2. Molecular Oncology Course - Colorectal Cancer

Analyse Colorectal Cancer using the R2 data analysis platform

This resource is located online at http://r2platform.com/studentcourse

2.1. Introduction

In the late 1980s the Vogelstein model was proposed. It introduced the concept of a stepwise accumulation of genetic mutations leading to the development of colorectal cancer (CRC).

Accumulation of mutations advancing colorectal  cancer development

Accumulation of mutations advancing colorectal cancer development

(Figure sources: https://doi.org/10.3390/ijms241311023, https://doi.org/10.1016/j. tranon.2021.101131)

Similar to the picture above, the model highlights the importance of key genetic mutations during CRC progression, including mutations in APC, KRAS, and TP53. While the Vogelstein model has provided a valuable foundation for understanding colorectal cancer, subsequent research has revealed that the disease is more complex and heterogeneous than initially described. Colorectal cancer can involve various genetic and epigenetic changes. Additional factors, such as the tumor microenvironment, inflammation, and the immune system, also play significant roles in the progression of the disease.
Colorectal cancer is the third most common cancer worldwide, according to the World Health Organization, accounting for approximately 10% of all cancer cases, and it is the second leading cause of cancer-related deaths worldwide.

Research is needed to understand the mechanisms underlying treatment resistance and to develop strategies to overcome it. Better identification and characterization of multiple CRC subtypes could guide treatment decisions and improve the outcomes for individuals with colorectal cancer. Furthermore, markers for early detection and prevention might allow for interventions before advanced mutations occur. Clearly it is crucial to understand the diversity and complexity of colorectal cancer in order to develop new and effective targeted treatment strategies.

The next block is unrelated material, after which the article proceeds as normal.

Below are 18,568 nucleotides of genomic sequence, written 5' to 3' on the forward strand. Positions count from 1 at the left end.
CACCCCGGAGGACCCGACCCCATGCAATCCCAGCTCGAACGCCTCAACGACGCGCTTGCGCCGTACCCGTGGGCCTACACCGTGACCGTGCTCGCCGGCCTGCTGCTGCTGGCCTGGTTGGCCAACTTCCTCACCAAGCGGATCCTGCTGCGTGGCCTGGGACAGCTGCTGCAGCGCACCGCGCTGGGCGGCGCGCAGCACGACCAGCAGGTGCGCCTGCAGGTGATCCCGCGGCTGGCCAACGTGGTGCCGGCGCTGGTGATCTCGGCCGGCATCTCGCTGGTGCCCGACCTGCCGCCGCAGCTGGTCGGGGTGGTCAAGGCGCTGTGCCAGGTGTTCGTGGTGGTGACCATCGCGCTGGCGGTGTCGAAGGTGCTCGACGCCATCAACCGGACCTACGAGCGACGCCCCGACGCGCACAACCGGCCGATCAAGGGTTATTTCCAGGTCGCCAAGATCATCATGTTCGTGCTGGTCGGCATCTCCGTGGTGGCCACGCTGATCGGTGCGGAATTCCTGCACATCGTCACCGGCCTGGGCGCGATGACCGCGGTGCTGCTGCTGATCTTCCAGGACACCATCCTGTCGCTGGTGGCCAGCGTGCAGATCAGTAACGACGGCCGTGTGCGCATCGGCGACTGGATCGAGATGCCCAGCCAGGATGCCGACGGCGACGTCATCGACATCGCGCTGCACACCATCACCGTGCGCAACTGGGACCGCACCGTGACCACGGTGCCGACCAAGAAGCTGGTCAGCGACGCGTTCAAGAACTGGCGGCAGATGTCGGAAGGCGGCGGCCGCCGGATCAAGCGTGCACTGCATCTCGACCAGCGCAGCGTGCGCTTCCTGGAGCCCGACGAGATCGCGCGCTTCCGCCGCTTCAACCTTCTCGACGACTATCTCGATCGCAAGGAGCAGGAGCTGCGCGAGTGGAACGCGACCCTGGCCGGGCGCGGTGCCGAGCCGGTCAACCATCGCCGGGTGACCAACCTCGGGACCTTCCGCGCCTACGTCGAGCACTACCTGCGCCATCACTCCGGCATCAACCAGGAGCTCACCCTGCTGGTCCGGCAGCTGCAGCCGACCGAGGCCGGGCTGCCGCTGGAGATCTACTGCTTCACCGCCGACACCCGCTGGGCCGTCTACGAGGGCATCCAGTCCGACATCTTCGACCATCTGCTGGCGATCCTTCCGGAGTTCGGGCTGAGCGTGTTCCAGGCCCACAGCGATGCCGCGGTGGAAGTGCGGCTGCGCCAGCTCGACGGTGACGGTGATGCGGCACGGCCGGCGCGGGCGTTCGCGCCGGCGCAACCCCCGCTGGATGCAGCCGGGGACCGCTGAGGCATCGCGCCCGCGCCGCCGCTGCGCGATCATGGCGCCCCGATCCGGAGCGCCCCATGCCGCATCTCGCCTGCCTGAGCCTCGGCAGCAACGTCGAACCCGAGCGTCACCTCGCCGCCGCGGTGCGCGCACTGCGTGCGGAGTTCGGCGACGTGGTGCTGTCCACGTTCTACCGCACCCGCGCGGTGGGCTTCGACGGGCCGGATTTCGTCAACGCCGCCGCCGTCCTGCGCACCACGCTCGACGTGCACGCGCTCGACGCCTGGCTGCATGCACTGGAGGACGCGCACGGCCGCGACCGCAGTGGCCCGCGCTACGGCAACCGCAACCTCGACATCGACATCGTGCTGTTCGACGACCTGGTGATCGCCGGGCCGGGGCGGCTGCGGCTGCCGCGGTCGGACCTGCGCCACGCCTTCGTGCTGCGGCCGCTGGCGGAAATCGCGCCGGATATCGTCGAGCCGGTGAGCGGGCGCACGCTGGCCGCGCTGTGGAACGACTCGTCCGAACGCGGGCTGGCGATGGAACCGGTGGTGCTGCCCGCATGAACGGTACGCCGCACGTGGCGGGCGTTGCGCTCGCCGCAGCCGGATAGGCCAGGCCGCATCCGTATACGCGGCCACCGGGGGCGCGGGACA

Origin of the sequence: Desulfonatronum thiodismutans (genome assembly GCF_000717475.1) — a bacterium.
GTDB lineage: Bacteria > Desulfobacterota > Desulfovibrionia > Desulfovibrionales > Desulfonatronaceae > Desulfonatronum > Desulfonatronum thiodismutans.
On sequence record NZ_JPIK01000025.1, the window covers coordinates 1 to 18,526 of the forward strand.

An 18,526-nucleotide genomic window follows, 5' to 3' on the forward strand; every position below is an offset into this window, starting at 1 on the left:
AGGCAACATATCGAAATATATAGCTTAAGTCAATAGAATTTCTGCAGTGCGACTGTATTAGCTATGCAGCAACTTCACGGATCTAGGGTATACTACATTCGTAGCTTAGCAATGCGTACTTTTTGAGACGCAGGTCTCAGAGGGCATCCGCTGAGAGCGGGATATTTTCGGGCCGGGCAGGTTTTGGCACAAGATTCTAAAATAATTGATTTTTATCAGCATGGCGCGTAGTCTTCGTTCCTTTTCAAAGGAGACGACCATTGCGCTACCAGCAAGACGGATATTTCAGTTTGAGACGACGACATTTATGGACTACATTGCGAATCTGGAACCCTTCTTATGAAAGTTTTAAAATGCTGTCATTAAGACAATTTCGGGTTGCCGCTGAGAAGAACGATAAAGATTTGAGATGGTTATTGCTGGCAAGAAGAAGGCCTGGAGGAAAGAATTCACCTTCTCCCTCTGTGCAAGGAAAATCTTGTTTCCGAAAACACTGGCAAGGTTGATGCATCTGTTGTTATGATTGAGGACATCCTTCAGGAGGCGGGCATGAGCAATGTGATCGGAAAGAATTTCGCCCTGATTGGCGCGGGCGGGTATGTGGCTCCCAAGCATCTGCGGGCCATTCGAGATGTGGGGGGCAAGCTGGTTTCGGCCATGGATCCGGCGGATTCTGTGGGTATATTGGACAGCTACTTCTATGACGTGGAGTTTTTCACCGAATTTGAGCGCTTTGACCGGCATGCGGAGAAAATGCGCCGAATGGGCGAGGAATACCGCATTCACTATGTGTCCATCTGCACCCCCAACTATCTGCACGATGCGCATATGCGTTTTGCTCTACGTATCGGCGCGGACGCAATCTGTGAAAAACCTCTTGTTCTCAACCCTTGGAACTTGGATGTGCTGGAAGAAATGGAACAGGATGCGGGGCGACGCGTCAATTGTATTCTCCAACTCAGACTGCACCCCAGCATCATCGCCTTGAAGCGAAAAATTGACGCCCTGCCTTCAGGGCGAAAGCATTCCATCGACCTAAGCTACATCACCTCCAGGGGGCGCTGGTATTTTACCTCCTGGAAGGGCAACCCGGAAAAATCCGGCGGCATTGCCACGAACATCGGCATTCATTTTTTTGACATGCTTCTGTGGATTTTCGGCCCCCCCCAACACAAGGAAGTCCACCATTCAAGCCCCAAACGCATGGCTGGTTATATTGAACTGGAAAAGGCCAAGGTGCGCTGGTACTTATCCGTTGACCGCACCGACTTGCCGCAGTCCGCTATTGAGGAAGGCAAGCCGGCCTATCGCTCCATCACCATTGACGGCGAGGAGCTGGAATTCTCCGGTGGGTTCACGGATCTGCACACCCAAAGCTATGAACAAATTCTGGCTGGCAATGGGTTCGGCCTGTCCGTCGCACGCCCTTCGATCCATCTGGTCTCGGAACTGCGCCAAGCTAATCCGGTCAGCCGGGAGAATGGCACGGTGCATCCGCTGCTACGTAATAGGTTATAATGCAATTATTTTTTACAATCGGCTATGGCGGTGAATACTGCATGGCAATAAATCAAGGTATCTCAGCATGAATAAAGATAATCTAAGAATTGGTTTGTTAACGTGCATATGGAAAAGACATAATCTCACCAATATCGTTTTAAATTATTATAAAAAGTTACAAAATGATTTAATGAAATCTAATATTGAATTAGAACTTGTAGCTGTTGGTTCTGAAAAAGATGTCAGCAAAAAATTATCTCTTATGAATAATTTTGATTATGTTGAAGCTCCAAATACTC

Bioinformatics tools enable the analysis of vast amounts of omic and clinical data, helping researchers identify genetic mutations, epigenetic aberrations, biomarkers, and potential therapeutic targets in order to better understand and combat cancer.

Web-based genomics analysis and visualization platform R2

Web-based genomics analysis and visualization platform R2

(Figure source: https://r2.amc.nl)

Today you will use advanced bioinformatics tools to explore, analyze and visualize colorectal cancer data in search for a deeper understanding. You will use the freely available and web-based genomics analysis and visualization platform R2, a Core Facility of the Amsterdam UMC. R2 provides the user with many experimental and clinical data sets coupled to a wide variety of clickable bioinformatics tools. Without any coding you will gain hands-on research experience with colorectal cancer omics data and bioinformatics tools.

The in this course will bring you to the R2 platform, often with pre-set settings such that you can pick up an analysis easily. The in this document will open up a Google form, one per section, with which you can submit your answers.

We would like to ask you to fill in the evaluation form about this R2 course during or at the end of the course. To open the form, click the button below:

2.2. Normal colonic epithelium vs adenomatous tissue: a first impression of genomic data

Colorectal cancers are believed to arise predominantly from adenomas. A fundamental query in cancer research consistently revolves around understanding the distinctions between the transcriptomic profiles of normal tissue and tumor tissues. Let’s get acquainted with R2 and its large collection of omic datasets while immediately exploring differences in gene expressions between normal colonic mucosa and colorectal adenomatous tissue.


Normal tissue, precancerous adenomas and cancer growth

(Figure source: https://doi.org/10.1126/science.1235122)

Datasets used:

  • Mixed Colon - Marra - 64 - MAS5.0 - u133p2

2.2.1. Filtering and exploring

Generally speaking, the R2 platform is easily accessible by the link http://r2.amc.nl, but today we work from out developer server hgserver2.

  • Sign in with your assigned account that you found in the student account Googledoc.